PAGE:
My son likes to play this game called “Give Mommy and Daddy a heart attack!”
The rules are simple: he goes about his normal, everyday business, and Mom and Buried and I freak out at every stupid and dangerous thing he does that nearly gets him killed. Toddlers are fearless, to a fault.
Obviously, it’s not quite as fun for us.
Over the past few weeks, Detective Munch has taken to climbing onto and jumping off of everything he sees – as well as climbing on things to reach other things, and jumping on things he shouldn’t be jumping on, and so on and so forth. His new stuntman routine is on top of the other constant bone-headed stuff he does that will eventually result in more than just a little boo-boo that Mommy can kiss away. Because while he knows how to do those things, he has no knowledge of what might happen after he does.
Ever heard the phrase about knowing “just enough to be dangerous”? That’s toddlers in a nutshell. They’re fearless, and it’s terrifying.
My kid knows about some stuff but he doesn’t know the whys of anything. He doesn’t even understand the word “why?” Ask him why he wants something and he’ll just repeat that he wants it again. There’s just no reasoning going on inside that cherubic little head of his, not yet. He knows some stuff, but he doesn’t understand it. And he has no idea what he doesn’t know.
In one sense, this is a good thing. The reckless arrogance and blissful ignorance of youth are what makes being a kid so much fun, and I don’t want to take that away from him. He deserves to be a kid for a while, and being too quick to teach him many of the things he’ll eventually learn all by himself will rob him of the fun that comes along with those experiences. It’s the slow accumulation of life experience – wisdom by attrition – that makes you an adult, and much of that education is not particularly enjoyable.
There’s no way to stop my son from exploring life, or testing his limits, or seeing what happens when he falls face-first on his bed. Nor would I want to stop him. Those are just the typical shenanigans all toddlers get up to. He’ll take his lumps – hopefully that’s all they’ll be – and slowly come to realize what he can and can’t get away with. It’s my job as his dad to try and clue him in, as early as possible, to what edges of the envelope he can push, and what edges will send him off a cliff. Because he doesn’t really have any idea of the difference.
He knows not to shove stuff into the electrical outlets, not because he’s gotten himself shocked and learned his lesson, but because of how badly Mom and Buried and I freaked out when he did it that one time. He knows that he should eat his dinner, not because he needs the nutrition but because he won’t get dessert, or he’ll be put in time-out, if he doesn’t. He knows the what without knowing the why. And the latter will take a while.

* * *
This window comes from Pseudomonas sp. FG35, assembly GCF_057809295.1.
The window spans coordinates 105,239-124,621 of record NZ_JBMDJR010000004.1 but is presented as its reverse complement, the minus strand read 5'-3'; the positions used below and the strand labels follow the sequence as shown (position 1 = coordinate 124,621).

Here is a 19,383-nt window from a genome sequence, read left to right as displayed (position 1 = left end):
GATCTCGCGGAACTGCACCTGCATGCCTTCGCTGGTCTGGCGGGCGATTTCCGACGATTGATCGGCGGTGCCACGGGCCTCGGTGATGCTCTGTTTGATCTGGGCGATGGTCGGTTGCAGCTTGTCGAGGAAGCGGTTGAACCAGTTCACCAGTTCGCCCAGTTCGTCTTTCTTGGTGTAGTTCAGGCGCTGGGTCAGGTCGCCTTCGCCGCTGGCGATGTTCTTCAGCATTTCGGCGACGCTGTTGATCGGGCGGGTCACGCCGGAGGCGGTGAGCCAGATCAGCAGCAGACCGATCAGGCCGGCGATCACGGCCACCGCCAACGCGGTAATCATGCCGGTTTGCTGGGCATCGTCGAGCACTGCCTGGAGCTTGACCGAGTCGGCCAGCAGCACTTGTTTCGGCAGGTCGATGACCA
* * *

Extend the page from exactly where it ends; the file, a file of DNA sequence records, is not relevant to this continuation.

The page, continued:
At two, he’s too young for us to sit him down and explain the litany of things he’s not allowed to do and why he’s not allowed to do them. So in lieu of that explanation, we are forced to wait for him to do something stupid and then go ballistic when he does that our reaction is deterrent enough. Then, in a few years, we can lay out our rationale and hope he’s got enough common sense to understand it by then. That’s why so much of parenting a toddler consists of raised voices and silent frustration.
But I don’t think “because I said so” ever goes away.
One of the things that makes being a parent so difficult is that unlike our kids, we know what comes after the fall. The reckless arrogance and fearless ignorance of youth have been beaten out of us by life, and as a result we are more cautious and, frankly, a little bit paranoid. This is what makes our own parents so annoying. There’s a fine line between “protecting” and “stifling.” And as your kids age, it only gets finer.
Parents know too much to be carefree; kids know too little to be careful.
I know my son isn’t stupid. He’s not trying to get hurt or to be a punk. He’ll get it, eventually, even if it takes a fair amount of bruises and scrapes to light the way. Because toddlers are stupid, through no fault of their own; you’d be stupid too if every time you did something it was the first time you’d ever tried doing it. The key is to try and remember that the next time yours does something idiotic.
It falls on us to pull back, relax and let our kids be kids, doing our best to protect them without stifling them. Because there’s no way the ignorant fools will realize how foolish they are and meet us in the middle until it’s much too late.
Just ask your parents.